18.4 C
Athens
Πέμπτη, 25 Απριλίου, 2024
ΑρχικήEnglish EditionThe two-way street between stress and nutrition patterns

The two-way street between stress and nutrition patterns


By Nikolina Koulouri,

Have you ever thought that nutrition and stress, while they refer to two different things, are interrelated, even if you don’t realize it at first? But how can this be possible? On a general basis, stress is a biochemical response in the body. Through stress, the secretion of hormones such as adrenaline and cortisol seems to increase. With the increase in these levels, other symptoms such as an increase in blood pressure and heart rate follow.

The main categories of stress are three: acute, acute episodic, and chronic. All three categories are often evident in people, especially due to the daily obligations and deadlines that incessantly chase today’s society.

 The third category, in particular, can have a significant influence on the eating habits of each individual. One of these, initially, concerns changes in the choice of food to be consumed. Often, due to conscious or subconscious stress, there is a neglect of the dietary program, for example, the neglect of a meal during the day or, more often, a strong desire for comfort food. These foods are usually high in sugar and fat, as well as being directly associated with a certain pleasant feeling that the person aims to feel again. Therefore, he or she uses them as a means of relaxation.

Also, in times of extended stress, it is common to see a variation in the appetite for food. It happens that there is either an increased appetite for food or a considerably reduced feeling of hunger, which may be accompanied by sudden cravings during the night hours. Indeed, as to the validity of this habit, there are studies that confirm both cases in a social group.

Image Rights: unsplash / credits: szabo viktor

In addition to the above, we also include changes in body weight, which are due to changes in preferences and appetite, which have been analyzed in previous paragraphs. Many times, stress-driven, excessive, and uncontrolled food consumption occurs, without necessarily feeling hungry. Usually, this consumption involves a category of food, including biscuits, hazelnut praline, crisps, and so on. With snacking during the day and certain overeating episodes, weight fluctuations are inevitable, but they can be limited.

However, by studying the food pyramid and the variety it contains, there are many food choices, rich in beneficial ingredients for the body, that can not only replace unhealthy foods but also strengthen and protect the body from the acute stress experienced by a person.

A key one is the universally loved dark chocolate, which through the antioxidants it contains, promotes the brain’s ability to adapt to stressful situations. Even a small amount of it on a daily basis manages to increase serotonin and subsequently weaken stress.

Equally rich in antioxidants and vitamin C are citrus fruits (strawberries, peppers, peaches), which also contain anti-inflammatory properties and are associated with stress reduction and proper cognitive function.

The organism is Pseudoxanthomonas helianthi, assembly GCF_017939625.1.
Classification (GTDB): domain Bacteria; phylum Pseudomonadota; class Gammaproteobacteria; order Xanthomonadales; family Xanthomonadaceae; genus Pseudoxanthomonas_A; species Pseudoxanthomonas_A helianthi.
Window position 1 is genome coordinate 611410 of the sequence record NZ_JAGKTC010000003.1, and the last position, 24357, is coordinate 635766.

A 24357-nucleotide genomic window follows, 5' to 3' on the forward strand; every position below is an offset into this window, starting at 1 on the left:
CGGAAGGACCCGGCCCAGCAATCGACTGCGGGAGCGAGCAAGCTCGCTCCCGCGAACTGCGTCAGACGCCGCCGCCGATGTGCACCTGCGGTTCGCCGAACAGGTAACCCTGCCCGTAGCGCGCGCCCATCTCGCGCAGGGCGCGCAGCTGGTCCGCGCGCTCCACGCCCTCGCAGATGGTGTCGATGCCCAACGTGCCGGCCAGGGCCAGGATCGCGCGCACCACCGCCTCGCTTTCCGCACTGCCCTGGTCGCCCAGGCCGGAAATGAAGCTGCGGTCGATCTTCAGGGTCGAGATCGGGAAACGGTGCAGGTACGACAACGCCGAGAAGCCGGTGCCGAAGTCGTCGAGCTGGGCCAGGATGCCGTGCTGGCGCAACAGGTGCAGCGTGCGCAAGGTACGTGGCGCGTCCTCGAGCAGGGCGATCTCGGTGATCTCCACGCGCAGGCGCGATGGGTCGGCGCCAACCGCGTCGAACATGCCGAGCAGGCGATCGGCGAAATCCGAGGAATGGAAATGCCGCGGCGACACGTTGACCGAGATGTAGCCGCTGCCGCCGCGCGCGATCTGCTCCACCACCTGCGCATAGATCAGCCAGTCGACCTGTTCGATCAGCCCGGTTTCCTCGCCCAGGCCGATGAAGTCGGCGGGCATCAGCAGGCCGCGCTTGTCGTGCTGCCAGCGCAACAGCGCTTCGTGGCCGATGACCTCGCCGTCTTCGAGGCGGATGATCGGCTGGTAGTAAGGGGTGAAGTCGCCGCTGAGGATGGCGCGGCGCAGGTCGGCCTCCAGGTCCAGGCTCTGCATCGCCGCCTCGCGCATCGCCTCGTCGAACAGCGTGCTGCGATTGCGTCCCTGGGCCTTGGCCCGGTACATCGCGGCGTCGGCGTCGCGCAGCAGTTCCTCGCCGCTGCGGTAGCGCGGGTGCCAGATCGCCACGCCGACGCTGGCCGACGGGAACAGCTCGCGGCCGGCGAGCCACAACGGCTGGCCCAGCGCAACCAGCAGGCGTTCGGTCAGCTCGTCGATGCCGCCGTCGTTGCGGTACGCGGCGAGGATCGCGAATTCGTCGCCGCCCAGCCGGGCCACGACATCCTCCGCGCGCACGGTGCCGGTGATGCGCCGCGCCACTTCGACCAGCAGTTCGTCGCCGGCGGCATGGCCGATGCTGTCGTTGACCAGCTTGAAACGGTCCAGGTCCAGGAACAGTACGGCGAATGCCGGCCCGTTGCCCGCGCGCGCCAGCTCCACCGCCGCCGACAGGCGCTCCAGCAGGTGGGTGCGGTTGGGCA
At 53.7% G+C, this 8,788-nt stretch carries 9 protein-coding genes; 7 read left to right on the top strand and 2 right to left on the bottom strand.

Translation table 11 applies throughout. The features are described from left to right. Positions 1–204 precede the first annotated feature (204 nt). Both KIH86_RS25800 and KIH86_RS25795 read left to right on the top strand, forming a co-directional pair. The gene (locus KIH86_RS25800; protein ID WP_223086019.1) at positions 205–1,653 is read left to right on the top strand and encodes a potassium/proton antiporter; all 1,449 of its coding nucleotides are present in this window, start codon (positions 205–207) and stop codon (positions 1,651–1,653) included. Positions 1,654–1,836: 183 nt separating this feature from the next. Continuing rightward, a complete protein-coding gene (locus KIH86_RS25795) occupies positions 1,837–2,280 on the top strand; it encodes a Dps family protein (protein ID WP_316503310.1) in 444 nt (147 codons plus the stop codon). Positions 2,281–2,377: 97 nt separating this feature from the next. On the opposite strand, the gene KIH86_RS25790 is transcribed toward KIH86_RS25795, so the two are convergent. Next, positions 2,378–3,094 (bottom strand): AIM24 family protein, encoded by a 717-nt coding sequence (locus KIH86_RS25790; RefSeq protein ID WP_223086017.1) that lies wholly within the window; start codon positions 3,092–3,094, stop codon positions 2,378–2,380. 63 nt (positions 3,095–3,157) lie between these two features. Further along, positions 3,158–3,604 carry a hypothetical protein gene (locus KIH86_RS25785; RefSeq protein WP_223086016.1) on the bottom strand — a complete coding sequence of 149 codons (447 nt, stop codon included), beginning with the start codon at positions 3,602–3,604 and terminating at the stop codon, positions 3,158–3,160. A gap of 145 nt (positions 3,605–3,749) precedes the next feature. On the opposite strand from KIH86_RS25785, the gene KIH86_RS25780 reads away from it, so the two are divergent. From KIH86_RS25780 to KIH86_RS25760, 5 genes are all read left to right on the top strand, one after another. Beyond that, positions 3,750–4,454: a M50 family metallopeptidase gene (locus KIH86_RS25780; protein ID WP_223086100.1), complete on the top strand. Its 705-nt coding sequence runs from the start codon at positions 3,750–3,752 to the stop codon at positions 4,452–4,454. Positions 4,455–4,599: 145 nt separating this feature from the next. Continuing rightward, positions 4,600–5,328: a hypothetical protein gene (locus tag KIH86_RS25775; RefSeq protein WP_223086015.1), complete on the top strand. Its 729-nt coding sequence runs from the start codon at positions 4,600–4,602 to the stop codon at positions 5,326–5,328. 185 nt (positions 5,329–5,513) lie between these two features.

Image Rights: pixabay / credits: Daria Yakovleva

Finally, chamomile is said to be ideal for relaxing the body, thanks to its unique properties that help reduce symptoms not only in healthy people but also in people suffering from generalized anxiety disorder or even depression.

In addition to beneficial foods, there are also those that help stress to inflate, such as alcohol and caffeine. Through these, the person may believe that they will be able to alleviate this stressful feeling, but such drinks reduce serotonin levels and end up exacerbating stress, the opposite of the desired effect.

In conclusion, the intricate relationship between nutrition and stress underscores the vital importance of maintaining a balanced diet for overall well-being. By understanding how certain nutrients influence our body’s response to stress, we gain insight into proactive strategies for managing and mitigating its impact. Incorporating a variety of nutrient-rich foods, such as fruits, vegetables, lean proteins, and healthy fats, can provide the foundation for resilience in the face of stress. Additionally, adopting mindful eating practices and seeking professional guidance when needed can further enhance our ability to nourish both body and mind.

 By prioritizing nutrition not only are our bodies fueled but also equipped with the strength and resilience to navigate the stressors of daily life with greater ease and resilience. Use this article as a profound reminder of the impact that our dietary choices can have on both our mental and emotional well-being.


References
  • The Nutrition Source. Harvard. Available here
  • Types of stress. Good Thinking. Available here 

 

TA ΤΕΛΕΥΤΑΙΑ ΑΡΘΡΑ

Nikolina Koulouri
Nikolina Koulouri
Born in Aigio, Achaia in 2004. She is a second year student of the Department of Philology at the University of Peloponnese, while writing is a new occupation for her. In her free time, she enjoys gymnastics, cooking, and listening to music. In the future, she would like to work in education and the study of Linguistics.